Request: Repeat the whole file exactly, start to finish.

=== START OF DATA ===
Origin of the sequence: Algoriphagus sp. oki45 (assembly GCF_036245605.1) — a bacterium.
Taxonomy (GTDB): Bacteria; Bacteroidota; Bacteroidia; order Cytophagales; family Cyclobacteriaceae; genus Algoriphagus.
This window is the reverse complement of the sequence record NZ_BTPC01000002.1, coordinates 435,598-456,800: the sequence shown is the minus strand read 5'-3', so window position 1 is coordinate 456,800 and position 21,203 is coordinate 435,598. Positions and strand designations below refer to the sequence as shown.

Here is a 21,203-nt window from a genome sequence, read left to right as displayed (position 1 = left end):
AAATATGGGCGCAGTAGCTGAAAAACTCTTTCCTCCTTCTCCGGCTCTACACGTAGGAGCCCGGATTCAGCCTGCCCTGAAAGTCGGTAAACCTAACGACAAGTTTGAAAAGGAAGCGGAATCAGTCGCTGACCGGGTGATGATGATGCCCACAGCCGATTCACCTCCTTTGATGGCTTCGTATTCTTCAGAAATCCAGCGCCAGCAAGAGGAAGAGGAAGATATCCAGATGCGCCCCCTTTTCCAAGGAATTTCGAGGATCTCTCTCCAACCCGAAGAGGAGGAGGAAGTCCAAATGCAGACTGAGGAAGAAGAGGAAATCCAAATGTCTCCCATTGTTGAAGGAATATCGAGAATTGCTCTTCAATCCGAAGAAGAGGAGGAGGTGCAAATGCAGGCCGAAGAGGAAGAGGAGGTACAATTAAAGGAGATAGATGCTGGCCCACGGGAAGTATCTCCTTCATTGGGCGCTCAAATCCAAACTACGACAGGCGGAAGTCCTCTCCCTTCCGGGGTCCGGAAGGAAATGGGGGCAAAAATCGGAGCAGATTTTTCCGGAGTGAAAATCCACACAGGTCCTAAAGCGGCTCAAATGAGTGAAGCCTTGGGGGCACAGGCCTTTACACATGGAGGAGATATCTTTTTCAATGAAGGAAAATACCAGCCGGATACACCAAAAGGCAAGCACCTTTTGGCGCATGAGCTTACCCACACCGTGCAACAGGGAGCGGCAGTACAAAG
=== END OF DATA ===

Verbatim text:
Origin of the sequence: Algoriphagus sp. oki45 (assembly GCF_036245605.1) — a bacterium.
Taxonomy (GTDB): Bacteria; Bacteroidota; Bacteroidia; order Cytophagales; family Cyclobacteriaceae; genus Algoriphagus.
This window is the reverse complement of the sequence record NZ_BTPC01000002.1, coordinates 435,598-456,800: the sequence shown is the minus strand read 5'-3', so window position 1 is coordinate 456,800 and position 21,203 is coordinate 435,598. Positions and strand designations below refer to the sequence as shown.

Here is a 21,203-nt window from a genome sequence, read left to right as displayed (position 1 = left end):
AAATATGGGCGCAGTAGCTGAAAAACTCTTTCCTCCTTCTCCGGCTCTACACGTAGGAGCCCGGATTCAGCCTGCCCTGAAAGTCGGTAAACCTAACGACAAGTTTGAAAAGGAAGCGGAATCAGTCGCTGACCGGGTGATGATGATGCCCACAGCCGATTCACCTCCTTTGATGGCTTCGTATTCTTCAGAAATCCAGCGCCAGCAAGAGGAAGAGGAAGATATCCAGATGCGCCCCCTTTTCCAAGGAATTTCGAGGATCTCTCTCCAACCCGAAGAGGAGGAGGAAGTCCAAATGCAGACTGAGGAAGAAGAGGAAATCCAAATGTCTCCCATTGTTGAAGGAATATCGAGAATTGCTCTTCAATCCGAAGAAGAGGAGGAGGTGCAAATGCAGGCCGAAGAGGAAGAGGAGGTACAATTAAAGGAGATAGATGCTGGCCCACGGGAAGTATCTCCTTCATTGGGCGCTCAAATCCAAACTACGACAGGCGGAAGTCCTCTCCCTTCCGGGGTCCGGAAGGAAATGGGGGCAAAAATCGGAGCAGATTTTTCCGGAGTGAAAATCCACACAGGTCCTAAAGCGGCTCAAATGAGTGAAGCCTTGGGGGCACAGGCCTTTACACATGGAGGAGATATCTTTTTCAATGAAGGAAAATACCAGCCGGATACACCAAAAGGCAAGCACCTTTTGGCGCATGAGCTTACCCACACCGTGCAACAGGGAGCGGCAGTACAAAG